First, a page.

The roads in Ethiopia are relatively good, that is until the livestock and people appear, on the road, always.  They also drive on the wrong side. 

Yabello yielded Streseman’s Bush Crow and White-tailed Swallow.  We could not spend too much time, we needed to get to Lake Awasa, and because we were going to come back the same way, we could have second dibs on any special birds we did not get first time around.  The Rift Valley Lakes are close together in a fairly straight line.

Lake Awasa

Ethiopian Orthodox Churches are spectacular - Saint Mary's


The hotel we were looking for had ceased to exist.  There were no more lavish gardens full of birds, but in its place a new road.  Its advertising board was still up though.  After visiting 3 other places that were all full thanks to it being Ethiopian New Year weekend, we settled on Halle resort, owned by the famous Halle Gabre Selasse multiple world record breaker.  Clean linen and hot showers, items normally taken for granted were appreciated and welcomed.

Lake Awasa is big and pretty, but probably billed more of a recreational lake than a birding hot-spot.  We did manage to see Beautiful and Tacazze Sunbirds, Fish Eagles

Beautiful Sunbird - East African endemic

and Black-winged Lovebird.  The main idea of Haile though was that Danica & Nicolai could have some down time.  Table tennis, swimming, television, mini-golf, horse riding, basketball and other kids.  I could catch up on some work with internet, and we could recover after our rattle and roll drive.  The Italian influence allowed us to enjoy some good cuisine sans ‘proscutto’ and sans ‘pollo’.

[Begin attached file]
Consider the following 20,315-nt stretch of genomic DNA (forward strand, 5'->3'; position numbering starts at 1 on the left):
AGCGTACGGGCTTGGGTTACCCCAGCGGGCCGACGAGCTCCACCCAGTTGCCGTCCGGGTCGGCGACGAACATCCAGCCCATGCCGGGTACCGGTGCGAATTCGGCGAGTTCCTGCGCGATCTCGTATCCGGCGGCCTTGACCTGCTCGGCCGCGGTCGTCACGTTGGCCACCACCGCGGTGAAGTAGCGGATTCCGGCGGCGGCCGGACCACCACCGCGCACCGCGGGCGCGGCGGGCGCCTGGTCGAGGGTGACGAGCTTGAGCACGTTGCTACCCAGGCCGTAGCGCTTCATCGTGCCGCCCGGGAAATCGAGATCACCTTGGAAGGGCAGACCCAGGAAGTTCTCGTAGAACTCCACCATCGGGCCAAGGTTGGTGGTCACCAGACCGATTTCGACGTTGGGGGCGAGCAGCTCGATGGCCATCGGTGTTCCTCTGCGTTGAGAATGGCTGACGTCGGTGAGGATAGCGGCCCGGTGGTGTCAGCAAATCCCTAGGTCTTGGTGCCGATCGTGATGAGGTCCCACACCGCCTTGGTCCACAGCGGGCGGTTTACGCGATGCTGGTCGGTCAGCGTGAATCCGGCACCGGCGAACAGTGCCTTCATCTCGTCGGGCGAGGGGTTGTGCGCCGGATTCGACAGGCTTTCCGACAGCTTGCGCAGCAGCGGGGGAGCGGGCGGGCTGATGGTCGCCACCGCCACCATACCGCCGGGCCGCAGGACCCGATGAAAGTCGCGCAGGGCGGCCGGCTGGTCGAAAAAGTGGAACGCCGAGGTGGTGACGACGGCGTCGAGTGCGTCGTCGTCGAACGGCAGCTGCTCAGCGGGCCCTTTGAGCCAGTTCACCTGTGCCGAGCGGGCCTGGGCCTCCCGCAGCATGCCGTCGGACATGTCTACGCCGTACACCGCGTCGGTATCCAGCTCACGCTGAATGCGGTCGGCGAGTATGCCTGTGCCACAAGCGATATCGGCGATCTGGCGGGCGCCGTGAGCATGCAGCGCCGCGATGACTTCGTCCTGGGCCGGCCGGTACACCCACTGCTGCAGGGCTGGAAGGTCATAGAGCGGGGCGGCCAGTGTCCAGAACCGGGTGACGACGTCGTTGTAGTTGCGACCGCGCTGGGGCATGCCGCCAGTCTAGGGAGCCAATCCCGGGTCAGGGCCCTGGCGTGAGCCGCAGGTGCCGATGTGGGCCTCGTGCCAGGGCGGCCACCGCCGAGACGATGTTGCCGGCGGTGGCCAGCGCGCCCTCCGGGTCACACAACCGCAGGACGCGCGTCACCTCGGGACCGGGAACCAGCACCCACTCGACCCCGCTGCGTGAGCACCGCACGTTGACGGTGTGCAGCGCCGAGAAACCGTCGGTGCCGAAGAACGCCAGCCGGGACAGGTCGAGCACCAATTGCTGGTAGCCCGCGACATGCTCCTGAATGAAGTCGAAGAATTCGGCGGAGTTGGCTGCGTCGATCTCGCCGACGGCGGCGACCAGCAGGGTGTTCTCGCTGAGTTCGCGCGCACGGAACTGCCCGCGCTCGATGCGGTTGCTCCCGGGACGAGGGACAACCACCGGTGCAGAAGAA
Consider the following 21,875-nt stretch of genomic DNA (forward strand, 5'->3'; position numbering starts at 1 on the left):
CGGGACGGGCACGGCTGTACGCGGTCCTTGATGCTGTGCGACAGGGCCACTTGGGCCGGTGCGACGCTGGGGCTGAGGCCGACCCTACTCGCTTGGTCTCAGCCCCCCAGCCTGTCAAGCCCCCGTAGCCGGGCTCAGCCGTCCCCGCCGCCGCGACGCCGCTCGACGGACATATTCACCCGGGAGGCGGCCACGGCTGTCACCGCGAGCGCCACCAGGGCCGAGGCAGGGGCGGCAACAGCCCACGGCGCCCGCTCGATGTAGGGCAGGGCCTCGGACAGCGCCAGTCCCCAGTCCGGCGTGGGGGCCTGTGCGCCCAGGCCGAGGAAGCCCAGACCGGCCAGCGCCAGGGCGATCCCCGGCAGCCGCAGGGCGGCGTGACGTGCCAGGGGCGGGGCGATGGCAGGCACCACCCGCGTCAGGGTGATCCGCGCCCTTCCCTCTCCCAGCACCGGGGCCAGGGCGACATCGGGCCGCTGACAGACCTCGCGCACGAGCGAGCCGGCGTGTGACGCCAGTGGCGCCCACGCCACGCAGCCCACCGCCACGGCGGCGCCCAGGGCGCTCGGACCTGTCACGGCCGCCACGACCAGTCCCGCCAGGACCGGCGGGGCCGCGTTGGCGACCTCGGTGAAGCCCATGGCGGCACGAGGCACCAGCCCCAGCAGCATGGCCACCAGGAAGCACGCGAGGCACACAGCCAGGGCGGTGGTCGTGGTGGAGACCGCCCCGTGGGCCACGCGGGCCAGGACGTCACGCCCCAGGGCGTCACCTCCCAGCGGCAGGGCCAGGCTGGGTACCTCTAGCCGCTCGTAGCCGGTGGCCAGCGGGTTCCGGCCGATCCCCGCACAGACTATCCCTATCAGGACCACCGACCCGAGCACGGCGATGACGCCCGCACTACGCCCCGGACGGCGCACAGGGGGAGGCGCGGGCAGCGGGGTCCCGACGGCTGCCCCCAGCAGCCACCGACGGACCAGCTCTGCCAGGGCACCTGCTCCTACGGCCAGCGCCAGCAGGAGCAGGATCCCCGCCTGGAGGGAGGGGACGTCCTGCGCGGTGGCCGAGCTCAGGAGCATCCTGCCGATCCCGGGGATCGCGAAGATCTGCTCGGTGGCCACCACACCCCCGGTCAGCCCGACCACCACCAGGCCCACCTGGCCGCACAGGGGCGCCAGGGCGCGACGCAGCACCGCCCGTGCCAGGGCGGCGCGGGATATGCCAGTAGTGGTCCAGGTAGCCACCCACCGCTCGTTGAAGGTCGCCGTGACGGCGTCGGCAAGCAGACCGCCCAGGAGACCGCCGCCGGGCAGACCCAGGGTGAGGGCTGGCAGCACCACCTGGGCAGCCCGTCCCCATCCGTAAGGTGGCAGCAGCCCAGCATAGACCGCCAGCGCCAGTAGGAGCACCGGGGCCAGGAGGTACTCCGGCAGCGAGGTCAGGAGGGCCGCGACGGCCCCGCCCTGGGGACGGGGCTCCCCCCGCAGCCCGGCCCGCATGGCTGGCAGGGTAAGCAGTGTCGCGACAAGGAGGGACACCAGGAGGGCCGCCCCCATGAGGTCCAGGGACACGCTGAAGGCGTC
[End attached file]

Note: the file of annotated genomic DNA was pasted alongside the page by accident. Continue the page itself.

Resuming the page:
Bale Mountains

Danica & I especially were excited to visit Bale and the home of the rarest canid in the world and the rarest carnivore in Africa – Ethiopian Wolf.  We had also decided that we’d give Bale the opportunity of providing the lion’s share of the Ethiopian endemic birds, and then we’d fill in the gaps thereafter.

Arriving late afternoon at the Bale National Park headquarters, jaws dropped when we saw our accommodation.  Lousy.  There was no other option so we had to make the best of it.  Drizzly weather further dampened our mood.  The plumbing could not handle toilet paper, so after your number two, you would have to wipe and put the waste in a bin.  Needless to say, we did not go for two days.

One never gets tired of seeing Augur Buzzards


We managed a walk to the offices alongside the park HQ, in search of a booklet that was recommended on the Bale Mountains National Park.  We were pleasantly surprised to meet Anne -Marie and her friend Zoe.  They offered us a cup of tea. We shouldn’t have but did.  It was super.  Anne-Marie is a South African that has been heading up the Simien Wolf project for 3,5 years.  She has a British husband who was away, doing some fund raising in the USA.  They rely on external funding.  But it was great to have some proper coffee, spekulaas, and notice that they had such a snug and comfortable environment in such harsh conditions.  Even their tea-bags they kept.  Used ones soaked in paraffin make great fire-lighters.